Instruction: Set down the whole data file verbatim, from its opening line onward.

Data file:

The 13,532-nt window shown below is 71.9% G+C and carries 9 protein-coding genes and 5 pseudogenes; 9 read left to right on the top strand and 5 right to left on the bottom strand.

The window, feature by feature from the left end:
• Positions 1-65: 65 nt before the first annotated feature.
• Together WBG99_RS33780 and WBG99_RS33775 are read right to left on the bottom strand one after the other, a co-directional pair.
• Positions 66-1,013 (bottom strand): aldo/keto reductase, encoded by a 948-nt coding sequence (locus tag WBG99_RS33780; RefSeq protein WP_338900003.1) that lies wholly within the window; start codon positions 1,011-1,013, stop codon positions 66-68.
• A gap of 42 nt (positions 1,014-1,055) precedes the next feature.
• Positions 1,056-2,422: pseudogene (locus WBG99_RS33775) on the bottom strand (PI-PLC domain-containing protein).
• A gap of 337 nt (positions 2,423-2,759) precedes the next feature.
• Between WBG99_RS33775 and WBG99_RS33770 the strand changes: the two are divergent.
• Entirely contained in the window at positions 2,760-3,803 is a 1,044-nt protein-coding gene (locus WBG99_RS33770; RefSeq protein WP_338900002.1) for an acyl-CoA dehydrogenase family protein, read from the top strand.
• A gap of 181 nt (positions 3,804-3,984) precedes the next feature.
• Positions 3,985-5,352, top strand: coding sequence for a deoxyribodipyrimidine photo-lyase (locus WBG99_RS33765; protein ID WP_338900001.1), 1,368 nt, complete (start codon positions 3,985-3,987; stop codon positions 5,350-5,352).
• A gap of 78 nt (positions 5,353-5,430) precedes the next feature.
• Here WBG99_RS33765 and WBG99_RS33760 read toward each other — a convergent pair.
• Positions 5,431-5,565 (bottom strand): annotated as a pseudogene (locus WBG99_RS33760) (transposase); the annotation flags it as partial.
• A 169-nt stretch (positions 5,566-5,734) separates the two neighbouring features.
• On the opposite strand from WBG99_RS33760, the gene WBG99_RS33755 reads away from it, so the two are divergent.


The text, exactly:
The 13,532-nt window shown below is 71.9% G+C and carries 9 protein-coding genes and 5 pseudogenes; 9 read left to right on the top strand and 5 right to left on the bottom strand.

The window, feature by feature from the left end:
• Positions 1-65: 65 nt before the first annotated feature.
• Together WBG99_RS33780 and WBG99_RS33775 are read right to left on the bottom strand one after the other, a co-directional pair.
• Positions 66-1,013 (bottom strand): aldo/keto reductase, encoded by a 948-nt coding sequence (locus tag WBG99_RS33780; RefSeq protein WP_338900003.1) that lies wholly within the window; start codon positions 1,011-1,013, stop codon positions 66-68.
• A gap of 42 nt (positions 1,014-1,055) precedes the next feature.
• Positions 1,056-2,422: pseudogene (locus WBG99_RS33775) on the bottom strand (PI-PLC domain-containing protein).
• A gap of 337 nt (positions 2,423-2,759) precedes the next feature.
• Between WBG99_RS33775 and WBG99_RS33770 the strand changes: the two are divergent.
• Entirely contained in the window at positions 2,760-3,803 is a 1,044-nt protein-coding gene (locus WBG99_RS33770; RefSeq protein WP_338900002.1) for an acyl-CoA dehydrogenase family protein, read from the top strand.
• A gap of 181 nt (positions 3,804-3,984) precedes the next feature.
• Positions 3,985-5,352, top strand: coding sequence for a deoxyribodipyrimidine photo-lyase (locus WBG99_RS33765; protein ID WP_338900001.1), 1,368 nt, complete (start codon positions 3,985-3,987; stop codon positions 5,350-5,352).
• A gap of 78 nt (positions 5,353-5,430) precedes the next feature.
• Here WBG99_RS33765 and WBG99_RS33760 read toward each other — a convergent pair.
• Positions 5,431-5,565 (bottom strand): annotated as a pseudogene (locus WBG99_RS33760) (transposase); the annotation flags it as partial.
• A 169-nt stretch (positions 5,566-5,734) separates the two neighbouring features.
• On the opposite strand from WBG99_RS33760, the gene WBG99_RS33755 reads away from it, so the two are divergent.